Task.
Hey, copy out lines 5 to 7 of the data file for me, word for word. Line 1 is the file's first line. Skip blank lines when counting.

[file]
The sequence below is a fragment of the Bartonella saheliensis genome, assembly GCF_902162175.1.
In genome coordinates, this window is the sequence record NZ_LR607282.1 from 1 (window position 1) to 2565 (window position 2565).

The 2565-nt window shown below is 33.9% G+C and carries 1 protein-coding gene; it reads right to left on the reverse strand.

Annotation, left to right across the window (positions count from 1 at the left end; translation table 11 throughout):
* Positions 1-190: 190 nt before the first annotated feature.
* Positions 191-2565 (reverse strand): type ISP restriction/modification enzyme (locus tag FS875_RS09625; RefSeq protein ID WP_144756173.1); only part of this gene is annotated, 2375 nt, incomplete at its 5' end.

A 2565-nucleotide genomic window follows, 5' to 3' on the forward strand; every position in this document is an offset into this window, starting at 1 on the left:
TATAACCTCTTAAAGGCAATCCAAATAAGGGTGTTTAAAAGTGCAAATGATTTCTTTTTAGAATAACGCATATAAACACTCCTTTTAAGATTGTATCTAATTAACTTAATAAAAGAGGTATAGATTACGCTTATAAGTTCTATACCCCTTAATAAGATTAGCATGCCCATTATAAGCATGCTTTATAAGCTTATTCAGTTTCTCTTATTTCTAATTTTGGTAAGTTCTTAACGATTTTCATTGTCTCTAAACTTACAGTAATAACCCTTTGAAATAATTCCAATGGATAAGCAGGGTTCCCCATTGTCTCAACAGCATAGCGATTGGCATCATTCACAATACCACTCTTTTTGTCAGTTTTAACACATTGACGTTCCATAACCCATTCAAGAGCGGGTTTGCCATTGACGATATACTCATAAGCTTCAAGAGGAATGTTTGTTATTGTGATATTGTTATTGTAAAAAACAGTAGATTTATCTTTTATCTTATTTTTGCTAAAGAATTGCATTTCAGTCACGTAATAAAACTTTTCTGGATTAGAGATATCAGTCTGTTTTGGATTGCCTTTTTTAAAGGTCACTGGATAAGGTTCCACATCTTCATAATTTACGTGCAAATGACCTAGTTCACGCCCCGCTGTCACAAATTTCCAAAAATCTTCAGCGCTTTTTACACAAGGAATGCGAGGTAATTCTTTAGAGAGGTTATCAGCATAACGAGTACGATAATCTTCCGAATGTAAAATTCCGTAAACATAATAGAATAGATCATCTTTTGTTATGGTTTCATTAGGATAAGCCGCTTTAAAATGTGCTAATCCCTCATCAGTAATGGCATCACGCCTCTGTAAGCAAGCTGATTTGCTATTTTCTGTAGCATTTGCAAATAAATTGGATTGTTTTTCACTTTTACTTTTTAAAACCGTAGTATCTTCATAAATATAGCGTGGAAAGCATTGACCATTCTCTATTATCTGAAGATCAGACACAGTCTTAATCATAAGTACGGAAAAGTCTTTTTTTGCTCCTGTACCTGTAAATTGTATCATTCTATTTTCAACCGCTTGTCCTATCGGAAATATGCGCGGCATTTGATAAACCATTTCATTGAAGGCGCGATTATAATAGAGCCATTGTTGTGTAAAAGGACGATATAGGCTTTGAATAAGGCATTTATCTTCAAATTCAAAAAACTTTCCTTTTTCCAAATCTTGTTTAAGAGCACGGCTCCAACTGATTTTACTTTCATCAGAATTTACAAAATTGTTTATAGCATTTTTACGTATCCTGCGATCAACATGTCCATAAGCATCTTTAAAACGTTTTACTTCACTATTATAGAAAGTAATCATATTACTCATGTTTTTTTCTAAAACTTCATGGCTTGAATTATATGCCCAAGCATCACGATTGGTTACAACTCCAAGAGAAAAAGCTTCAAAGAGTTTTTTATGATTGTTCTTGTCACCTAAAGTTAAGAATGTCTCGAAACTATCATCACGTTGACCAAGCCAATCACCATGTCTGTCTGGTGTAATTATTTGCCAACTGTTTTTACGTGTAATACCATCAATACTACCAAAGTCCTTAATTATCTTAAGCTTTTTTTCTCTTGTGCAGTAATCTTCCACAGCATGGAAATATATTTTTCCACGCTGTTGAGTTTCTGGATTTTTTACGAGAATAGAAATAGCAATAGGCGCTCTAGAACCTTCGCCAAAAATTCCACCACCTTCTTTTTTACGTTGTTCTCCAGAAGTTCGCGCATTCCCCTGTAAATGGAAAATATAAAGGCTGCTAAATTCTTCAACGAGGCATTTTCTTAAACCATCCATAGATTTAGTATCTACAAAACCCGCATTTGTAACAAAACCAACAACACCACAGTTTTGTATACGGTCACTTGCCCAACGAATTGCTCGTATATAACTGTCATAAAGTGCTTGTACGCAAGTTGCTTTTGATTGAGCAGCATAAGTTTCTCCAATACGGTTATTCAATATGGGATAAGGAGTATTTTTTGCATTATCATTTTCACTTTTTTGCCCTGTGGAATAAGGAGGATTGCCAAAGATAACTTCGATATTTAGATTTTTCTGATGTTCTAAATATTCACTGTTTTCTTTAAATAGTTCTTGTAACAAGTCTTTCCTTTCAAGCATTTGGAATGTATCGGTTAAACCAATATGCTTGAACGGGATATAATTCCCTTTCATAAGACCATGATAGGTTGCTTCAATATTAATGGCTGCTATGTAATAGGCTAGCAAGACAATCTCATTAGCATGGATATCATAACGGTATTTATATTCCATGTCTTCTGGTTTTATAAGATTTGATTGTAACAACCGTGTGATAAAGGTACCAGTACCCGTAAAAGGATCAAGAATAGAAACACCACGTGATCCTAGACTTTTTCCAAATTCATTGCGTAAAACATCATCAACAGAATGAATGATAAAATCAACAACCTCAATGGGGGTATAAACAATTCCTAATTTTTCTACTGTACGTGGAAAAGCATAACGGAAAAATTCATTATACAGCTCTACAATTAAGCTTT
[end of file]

* Positions 1-190: 190 nt before the first annotated feature.
* Positions 191-2565 (reverse strand): type ISP restriction/modification enzyme (locus tag FS875_RS09625; RefSeq protein ID WP_144756173.1); only part of this gene is annotated, 2375 nt, incomplete at its 5' end.

A 2565-nucleotide genomic window follows, 5' to 3' on the forward strand; every position in this document is an offset into this window, starting at 1 on the left: